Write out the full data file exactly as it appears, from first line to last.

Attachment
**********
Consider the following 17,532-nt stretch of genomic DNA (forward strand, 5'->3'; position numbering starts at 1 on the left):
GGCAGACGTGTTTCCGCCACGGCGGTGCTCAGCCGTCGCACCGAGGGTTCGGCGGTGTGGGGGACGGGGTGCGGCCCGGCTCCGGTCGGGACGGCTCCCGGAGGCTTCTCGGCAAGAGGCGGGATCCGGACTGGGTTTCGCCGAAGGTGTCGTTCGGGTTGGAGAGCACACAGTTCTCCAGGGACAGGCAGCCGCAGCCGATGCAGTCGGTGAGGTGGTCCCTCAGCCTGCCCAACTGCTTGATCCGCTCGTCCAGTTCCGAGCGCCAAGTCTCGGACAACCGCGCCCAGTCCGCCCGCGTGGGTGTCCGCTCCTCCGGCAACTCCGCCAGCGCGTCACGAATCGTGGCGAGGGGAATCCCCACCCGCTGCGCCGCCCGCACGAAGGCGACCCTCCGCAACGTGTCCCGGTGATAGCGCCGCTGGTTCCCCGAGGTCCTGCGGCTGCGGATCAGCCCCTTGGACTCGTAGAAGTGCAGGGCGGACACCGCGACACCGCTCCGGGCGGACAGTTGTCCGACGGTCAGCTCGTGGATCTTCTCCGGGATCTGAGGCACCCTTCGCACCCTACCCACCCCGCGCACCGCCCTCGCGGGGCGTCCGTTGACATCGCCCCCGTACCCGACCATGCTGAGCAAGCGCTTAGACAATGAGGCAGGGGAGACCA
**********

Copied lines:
Consider the following 17,532-nt stretch of genomic DNA (forward strand, 5'->3'; position numbering starts at 1 on the left):
GGCAGACGTGTTTCCGCCACGGCGGTGCTCAGCCGTCGCACCGAGGGTTCGGCGGTGTGGGGGACGGGGTGCGGCCCGGCTCCGGTCGGGACGGCTCCCGGAGGCTTCTCGGCAAGAGGCGGGATCCGGACTGGGTTTCGCCGAAGGTGTCGTTCGGGTTGGAGAGCACACAGTTCTCCAGGGACAGGCAGCCGCAGCCGATGCAGTCGGTGAGGTGGTCCCTCAGCCTGCCCAACTGCTTGATCCGCTCGTCCAGTTCCGAGCGCCAAGTCTCGGACAACCGCGCCCAGTCCGCCCGCGTGGGTGTCCGCTCCTCCGGCAACTCCGCCAGCGCGTCACGAATCGTGGCGAGGGGAATCCCCACCCGCTGCGCCGCCCGCACGAAGGCGACCCTCCGCAACGTGTCCCGGTGATAGCGCCGCTGGTTCCCCGAGGTCCTGCGGCTGCGGATCAGCCCCTTGGACTCGTAGAAGTGCAGGGCGGACACCGCGACACCGCTCCGGGCGGACAGTTGTCCGACGGTCAGCTCGTGGATCTTCTCCGGGATCTGAGGCACCCTTCGCACCCTACCCACCCCGCGCACCGCCCTCGCGGGGCGTCCGTTGACATCGCCCCCGTACCCGACCATGCTGAGCAAGCGCTTAGACAATGAGGCAGGGGAGACCA